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Claire Benn: Out of This Earth

Claire Benn’s Friday Feature Artist Interview can be found at the bottom of this page.

Claire Benn, an artist and educator, has dedicated several decades to perfecting her craft.  Passing down her wisdom to a new generation in her exclusive workshop called Out of This Earth – Fibre Arts Take Two had the opportunity to catch up with Claire, enabling the chance to gain more insights into her artwork and upcoming workshop.

Making her heart sing

It took a little time for Claire to discover where her true artistic passion lay, “When I started,” she says, “I learnt fibre reactive dyes and all these surface design techniques that went with that.  I got to a stage where I’ve done a couple of pieces that were very, very minimal, and they were the ones that made my heart sing.  I then realised I wanted to communicate the stillness and silence and translate my beloved wild landscapes into cloth in an abstract, calm, contemplative manner.”

Making this discovery was vital in Claire finding her authentic voice as an artist, “Being an artist”, says Claire, “I can visually communicate the things that matter to me, the things that resonate with me that make my heart sing.  The proudest thing for me was permitting myself to do the work I wanted to make, which is the quiet, reductive, minimalist, abstract work.”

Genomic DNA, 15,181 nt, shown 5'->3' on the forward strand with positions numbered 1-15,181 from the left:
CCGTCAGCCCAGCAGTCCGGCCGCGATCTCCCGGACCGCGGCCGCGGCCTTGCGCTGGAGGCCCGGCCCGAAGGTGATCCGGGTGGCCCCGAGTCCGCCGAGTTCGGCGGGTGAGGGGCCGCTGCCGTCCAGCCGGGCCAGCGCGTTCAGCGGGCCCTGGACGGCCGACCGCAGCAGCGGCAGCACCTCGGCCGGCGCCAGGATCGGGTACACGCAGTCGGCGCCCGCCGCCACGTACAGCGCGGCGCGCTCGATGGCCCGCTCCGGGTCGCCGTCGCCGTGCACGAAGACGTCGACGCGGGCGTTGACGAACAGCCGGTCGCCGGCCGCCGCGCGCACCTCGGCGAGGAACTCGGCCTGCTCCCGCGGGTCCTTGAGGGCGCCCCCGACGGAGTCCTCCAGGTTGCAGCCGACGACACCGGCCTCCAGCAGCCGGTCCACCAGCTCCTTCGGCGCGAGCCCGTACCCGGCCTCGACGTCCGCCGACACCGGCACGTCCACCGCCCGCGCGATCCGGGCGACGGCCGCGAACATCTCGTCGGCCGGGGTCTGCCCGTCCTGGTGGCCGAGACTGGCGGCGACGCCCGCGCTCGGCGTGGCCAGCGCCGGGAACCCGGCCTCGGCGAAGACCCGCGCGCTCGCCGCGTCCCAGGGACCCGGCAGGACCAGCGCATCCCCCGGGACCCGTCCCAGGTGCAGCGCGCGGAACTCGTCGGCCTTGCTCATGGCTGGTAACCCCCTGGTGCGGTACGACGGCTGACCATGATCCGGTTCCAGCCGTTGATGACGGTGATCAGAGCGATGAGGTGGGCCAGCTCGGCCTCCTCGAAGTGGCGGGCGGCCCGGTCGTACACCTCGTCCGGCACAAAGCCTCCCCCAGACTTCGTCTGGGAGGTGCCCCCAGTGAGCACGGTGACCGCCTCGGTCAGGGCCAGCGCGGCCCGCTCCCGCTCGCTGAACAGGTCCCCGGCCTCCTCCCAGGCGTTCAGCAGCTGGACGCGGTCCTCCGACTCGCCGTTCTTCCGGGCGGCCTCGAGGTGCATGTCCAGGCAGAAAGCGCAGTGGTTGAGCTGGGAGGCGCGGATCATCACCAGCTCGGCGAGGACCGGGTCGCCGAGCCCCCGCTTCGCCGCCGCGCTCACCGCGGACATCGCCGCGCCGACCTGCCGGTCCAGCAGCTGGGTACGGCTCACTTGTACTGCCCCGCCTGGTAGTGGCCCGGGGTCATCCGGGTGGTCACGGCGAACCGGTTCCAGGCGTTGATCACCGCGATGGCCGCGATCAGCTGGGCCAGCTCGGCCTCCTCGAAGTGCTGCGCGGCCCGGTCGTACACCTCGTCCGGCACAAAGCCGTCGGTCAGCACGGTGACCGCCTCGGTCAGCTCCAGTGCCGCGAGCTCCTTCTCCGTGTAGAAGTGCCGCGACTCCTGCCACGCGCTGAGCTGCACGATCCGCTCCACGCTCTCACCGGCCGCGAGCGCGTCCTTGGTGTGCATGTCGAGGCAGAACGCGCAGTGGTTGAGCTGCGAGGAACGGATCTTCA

The environment

Claire also discovered her most profound inspiration, “In the last 10, 12 years, all my work has been based on the environment in the sense of a landscape,” she says, “and I love the wild and remote places. It is great to be able to go out on location. I like the feel of the dry pigments in my hand; working with earth pigments directly connects me back to the land.”


Claire believes in giving art time to breathe and come to life, “One of my biggest strengths is the slowness,” Claire says, “to sit and look, to sit and ponder… to sit and contemplate. The only way to achieve good composition is to spend time with your work. Ultimately, I think you get better and more considered work. I think you put more of yourself into it. And somehow, that shows up in the artwork. Stitch is the slowest process I use. I love to stitch because it slows me down the whole repetitive needle-in, needle-out. And when I’m hand stitching, it is a kind of meditation. It’s much about experiencing any given moment.”


Out of This Earth

Claire has recently launched her workshop for budding artists, exclusive to Fibre Arts Take Two and open to anyone worldwide. 

“This workshop is named Out of This Earth,” she says, “because everything we use in it comes out of this Earth. I think it’s the first thing out there that specifically addresses the use of soya and earth pigments on cloth with cloth as your substrate. Ultimately, the course is about enabling people to work with earth pigments and soy milk in an eco-friendly manner.